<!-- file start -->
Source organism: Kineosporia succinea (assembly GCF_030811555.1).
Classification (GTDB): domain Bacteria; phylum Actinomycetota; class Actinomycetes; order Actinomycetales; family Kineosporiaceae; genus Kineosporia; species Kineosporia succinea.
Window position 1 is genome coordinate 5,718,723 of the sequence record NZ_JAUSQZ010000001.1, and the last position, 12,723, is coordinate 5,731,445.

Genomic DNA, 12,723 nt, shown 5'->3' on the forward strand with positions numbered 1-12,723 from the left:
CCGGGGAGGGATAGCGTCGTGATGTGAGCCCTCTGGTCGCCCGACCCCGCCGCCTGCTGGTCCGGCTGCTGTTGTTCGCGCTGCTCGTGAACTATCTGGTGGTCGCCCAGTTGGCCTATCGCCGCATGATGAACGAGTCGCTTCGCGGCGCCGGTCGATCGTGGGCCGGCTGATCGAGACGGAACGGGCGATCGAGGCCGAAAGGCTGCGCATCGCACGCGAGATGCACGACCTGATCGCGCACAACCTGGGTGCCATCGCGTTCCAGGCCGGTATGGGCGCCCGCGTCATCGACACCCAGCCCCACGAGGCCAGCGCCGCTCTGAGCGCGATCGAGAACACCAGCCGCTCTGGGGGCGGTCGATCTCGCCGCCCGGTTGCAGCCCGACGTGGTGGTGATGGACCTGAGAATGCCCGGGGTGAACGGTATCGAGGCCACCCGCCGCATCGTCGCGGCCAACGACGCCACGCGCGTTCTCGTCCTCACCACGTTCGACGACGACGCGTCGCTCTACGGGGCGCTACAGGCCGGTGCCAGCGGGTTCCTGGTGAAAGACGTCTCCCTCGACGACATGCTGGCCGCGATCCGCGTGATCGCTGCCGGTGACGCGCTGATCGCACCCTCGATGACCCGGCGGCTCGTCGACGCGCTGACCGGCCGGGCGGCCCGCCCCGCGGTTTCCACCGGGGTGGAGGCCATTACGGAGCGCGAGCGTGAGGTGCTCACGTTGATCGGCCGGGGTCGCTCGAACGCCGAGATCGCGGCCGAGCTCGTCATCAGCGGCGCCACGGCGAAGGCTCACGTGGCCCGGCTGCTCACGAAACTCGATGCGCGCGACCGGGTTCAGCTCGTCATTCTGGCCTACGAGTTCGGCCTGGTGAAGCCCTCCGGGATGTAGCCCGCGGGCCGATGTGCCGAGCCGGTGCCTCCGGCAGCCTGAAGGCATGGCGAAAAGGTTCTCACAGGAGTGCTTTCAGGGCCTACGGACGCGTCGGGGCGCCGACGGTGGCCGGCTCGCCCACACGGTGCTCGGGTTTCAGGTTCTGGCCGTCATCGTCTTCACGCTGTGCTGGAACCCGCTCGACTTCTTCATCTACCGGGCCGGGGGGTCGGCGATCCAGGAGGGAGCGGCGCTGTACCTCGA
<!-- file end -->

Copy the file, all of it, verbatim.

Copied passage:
Source organism: Kineosporia succinea (assembly GCF_030811555.1).
Classification (GTDB): domain Bacteria; phylum Actinomycetota; class Actinomycetes; order Actinomycetales; family Kineosporiaceae; genus Kineosporia; species Kineosporia succinea.
Window position 1 is genome coordinate 5,718,723 of the sequence record NZ_JAUSQZ010000001.1, and the last position, 12,723, is coordinate 5,731,445.

Genomic DNA, 12,723 nt, shown 5'->3' on the forward strand with positions numbered 1-12,723 from the left:
CCGGGGAGGGATAGCGTCGTGATGTGAGCCCTCTGGTCGCCCGACCCCGCCGCCTGCTGGTCCGGCTGCTGTTGTTCGCGCTGCTCGTGAACTATCTGGTGGTCGCCCAGTTGGCCTATCGCCGCATGATGAACGAGTCGCTTCGCGGCGCCGGTCGATCGTGGGCCGGCTGATCGAGACGGAACGGGCGATCGAGGCCGAAAGGCTGCGCATCGCACGCGAGATGCACGACCTGATCGCGCACAACCTGGGTGCCATCGCGTTCCAGGCCGGTATGGGCGCCCGCGTCATCGACACCCAGCCCCACGAGGCCAGCGCCGCTCTGAGCGCGATCGAGAACACCAGCCGCTCTGGGGGCGGTCGATCTCGCCGCCCGGTTGCAGCCCGACGTGGTGGTGATGGACCTGAGAATGCCCGGGGTGAACGGTATCGAGGCCACCCGCCGCATCGTCGCGGCCAACGACGCCACGCGCGTTCTCGTCCTCACCACGTTCGACGACGACGCGTCGCTCTACGGGGCGCTACAGGCCGGTGCCAGCGGGTTCCTGGTGAAAGACGTCTCCCTCGACGACATGCTGGCCGCGATCCGCGTGATCGCTGCCGGTGACGCGCTGATCGCACCCTCGATGACCCGGCGGCTCGTCGACGCGCTGACCGGCCGGGCGGCCCGCCCCGCGGTTTCCACCGGGGTGGAGGCCATTACGGAGCGCGAGCGTGAGGTGCTCACGTTGATCGGCCGGGGTCGCTCGAACGCCGAGATCGCGGCCGAGCTCGTCATCAGCGGCGCCACGGCGAAGGCTCACGTGGCCCGGCTGCTCACGAAACTCGATGCGCGCGACCGGGTTCAGCTCGTCATTCTGGCCTACGAGTTCGGCCTGGTGAAGCCCTCCGGGATGTAGCCCGCGGGCCGATGTGCCGAGCCGGTGCCTCCGGCAGCCTGAAGGCATGGCGAAAAGGTTCTCACAGGAGTGCTTTCAGGGCCTACGGACGCGTCGGGGCGCCGACGGTGGCCGGCTCGCCCACACGGTGCTCGGGTTTCAGGTTCTGGCCGTCATCGTCTTCACGCTGTGCTGGAACCCGCTCGACTTCTTCATCTACCGGGCCGGGGGGTCGGCGATCCAGGAGGGAGCGGCGCTGTACCTCGA